While instructors in higher education as well as the K-12 level are using standard videos made available by Kahn and others, there is an increasing desire among instructors to create their own screencasts – also called vodcasts – for use by their students and shared by other faculty. This is definitely one of the features that our customers have most often requested over the past year, and this week we’ve announced that the new version of Doceri, due out within 30 days, will include audio/video screencasting right from the Doceri Remote iPad app. In fact we’ve been selected at the prestigious SXSW LAUNCHedu event on Wednesday March 7, where we’ll give a preview of the new features.
This detailed guide describes the various options that will help you record movies (screencasts) of your iPad or iPhone screen. You can use it for capturing app demos, game walkthroughs and more. Reflection uses AirPlay technology to mirror your iPhone 4S or iPad 2 to your Mac computer. You can then control the iPad from the device and see the actions you take appear directly on your Mac. Why is this great for screencasting? Well, all you then have to do is throw a Jing or Screenr window over it and you can record some awesome iPad screencasts. The app costs $14.99 for Mac OS X 10.6+.
Teaching ourselves, our students and other educators how to use screenshooting (images) and screencasting (video) tools is a relevant skill to have that integrates in so many areas. Think Tutorial Designers (A role from the Digital Learning Farm) or the Flipped Classroom model. Being able to create, share and take advantage of readily available screencasts touch upon so many of the skills (create, communicate) and literacies (network, media, information literacy)
How would you flip a classroom with iPads? For fun, here's a quick exploration of 3 ways it might happen with iPad apps. If you're already doing it, please share a link in the comments area! It seems pretty obvious that flipped classroom is an idea that has enchanted many folks. After all...consider the excerpts from articles I've been reading lately...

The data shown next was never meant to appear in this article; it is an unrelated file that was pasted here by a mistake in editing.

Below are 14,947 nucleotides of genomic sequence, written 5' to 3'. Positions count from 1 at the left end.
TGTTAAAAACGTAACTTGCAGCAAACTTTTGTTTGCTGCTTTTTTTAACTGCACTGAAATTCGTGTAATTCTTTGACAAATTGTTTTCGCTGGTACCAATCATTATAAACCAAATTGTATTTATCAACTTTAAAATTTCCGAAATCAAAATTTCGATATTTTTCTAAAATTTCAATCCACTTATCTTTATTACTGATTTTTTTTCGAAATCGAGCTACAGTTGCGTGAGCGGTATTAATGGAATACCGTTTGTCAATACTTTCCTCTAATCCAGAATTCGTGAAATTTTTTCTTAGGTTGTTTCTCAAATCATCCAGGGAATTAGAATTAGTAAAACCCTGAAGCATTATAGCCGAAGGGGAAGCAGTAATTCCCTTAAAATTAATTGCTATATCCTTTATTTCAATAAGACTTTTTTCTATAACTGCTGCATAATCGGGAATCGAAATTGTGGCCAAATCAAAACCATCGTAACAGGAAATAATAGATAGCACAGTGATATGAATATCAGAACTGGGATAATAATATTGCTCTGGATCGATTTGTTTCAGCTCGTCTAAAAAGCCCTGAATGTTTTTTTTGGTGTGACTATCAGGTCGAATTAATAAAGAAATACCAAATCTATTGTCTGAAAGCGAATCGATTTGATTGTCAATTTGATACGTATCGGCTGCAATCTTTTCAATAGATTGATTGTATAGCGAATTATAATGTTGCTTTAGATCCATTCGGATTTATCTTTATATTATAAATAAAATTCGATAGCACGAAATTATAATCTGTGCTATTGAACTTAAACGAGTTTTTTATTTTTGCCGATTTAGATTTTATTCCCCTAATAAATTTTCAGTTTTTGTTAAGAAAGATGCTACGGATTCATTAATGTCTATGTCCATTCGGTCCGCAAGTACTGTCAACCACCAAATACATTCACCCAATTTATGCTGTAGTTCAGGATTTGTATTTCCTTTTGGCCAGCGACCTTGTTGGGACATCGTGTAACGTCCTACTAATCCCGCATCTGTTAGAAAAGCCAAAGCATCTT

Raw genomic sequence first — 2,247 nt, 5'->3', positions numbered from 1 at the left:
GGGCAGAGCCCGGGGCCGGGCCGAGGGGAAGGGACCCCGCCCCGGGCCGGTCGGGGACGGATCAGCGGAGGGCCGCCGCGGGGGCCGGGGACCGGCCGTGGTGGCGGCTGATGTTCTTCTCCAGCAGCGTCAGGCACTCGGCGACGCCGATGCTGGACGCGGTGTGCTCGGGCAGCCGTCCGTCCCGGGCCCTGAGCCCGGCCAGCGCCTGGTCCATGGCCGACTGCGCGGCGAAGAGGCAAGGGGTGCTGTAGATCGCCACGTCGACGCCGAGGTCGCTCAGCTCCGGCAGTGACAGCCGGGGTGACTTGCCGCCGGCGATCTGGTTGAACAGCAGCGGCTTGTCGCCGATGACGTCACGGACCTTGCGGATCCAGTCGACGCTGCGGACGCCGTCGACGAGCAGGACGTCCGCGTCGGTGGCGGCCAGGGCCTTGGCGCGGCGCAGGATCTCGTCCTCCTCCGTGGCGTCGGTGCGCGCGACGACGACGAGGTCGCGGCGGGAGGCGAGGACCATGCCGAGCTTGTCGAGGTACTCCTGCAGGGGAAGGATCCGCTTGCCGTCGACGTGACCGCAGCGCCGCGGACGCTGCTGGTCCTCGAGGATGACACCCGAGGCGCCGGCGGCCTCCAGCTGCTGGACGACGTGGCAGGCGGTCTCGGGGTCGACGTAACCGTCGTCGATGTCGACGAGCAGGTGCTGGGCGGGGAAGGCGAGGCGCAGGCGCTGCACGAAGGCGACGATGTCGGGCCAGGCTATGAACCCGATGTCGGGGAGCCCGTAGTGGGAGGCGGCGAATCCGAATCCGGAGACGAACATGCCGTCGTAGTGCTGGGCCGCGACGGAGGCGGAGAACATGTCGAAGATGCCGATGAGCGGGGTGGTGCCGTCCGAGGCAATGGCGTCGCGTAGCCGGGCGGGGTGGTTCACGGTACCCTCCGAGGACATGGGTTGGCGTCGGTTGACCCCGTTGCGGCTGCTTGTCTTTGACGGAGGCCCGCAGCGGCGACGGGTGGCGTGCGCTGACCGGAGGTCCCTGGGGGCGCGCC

I've been experimenting with having my students create screencasts using the ScreenChomp app on ipads. I've been overall pleased with the way that my students have produced these screencasts and think that it is providing some powerful metacognition. Includes example of a 7th grader's screencast on basic geometric figures and 8th grader's screencast on using proportions to solve.
Techsmith Labs (from the company that makes the popular Camtasia, Snagit and other wonderful screencasting tools) is experimenting with a new iPad app that promises to give you and me some limited functionality for recording screencasts on the iPad. You can download right now a free iPad app from Techsmith Labs called ScreenChomp. Although FULL screencasting capabilities on the iPad isn’t yet available (not without jail breaking or purchasing add’l expensive hardware, anyway) this app does let you record a screencast on an iPad whiteboard that’s built in to the ScreenChomp interface. I took ScreenChomp for a quick test drive and produced this screencast video. Although edited in Camtasia, the screencast itself was recorded entirely on the iPad.
If you are looking for an elementary iPad lesson in the techchef4u kitchen, it was probably cooked up by the ingenious Chef Carnazzo. This probability iLesson is no different. Carnazzo and her second grade class used the app ScreenChomp (featured in “Screen-casting & Problem-solving 4 the Classroom“) as a culminating apptivity from a week of work on probability (e.g. “TEKS 2.11: Probability and statistics. (C) use data to describe events as more likely or less likely such as drawing a certain color crayon from a bag of seven red crayons and three green crayons.”)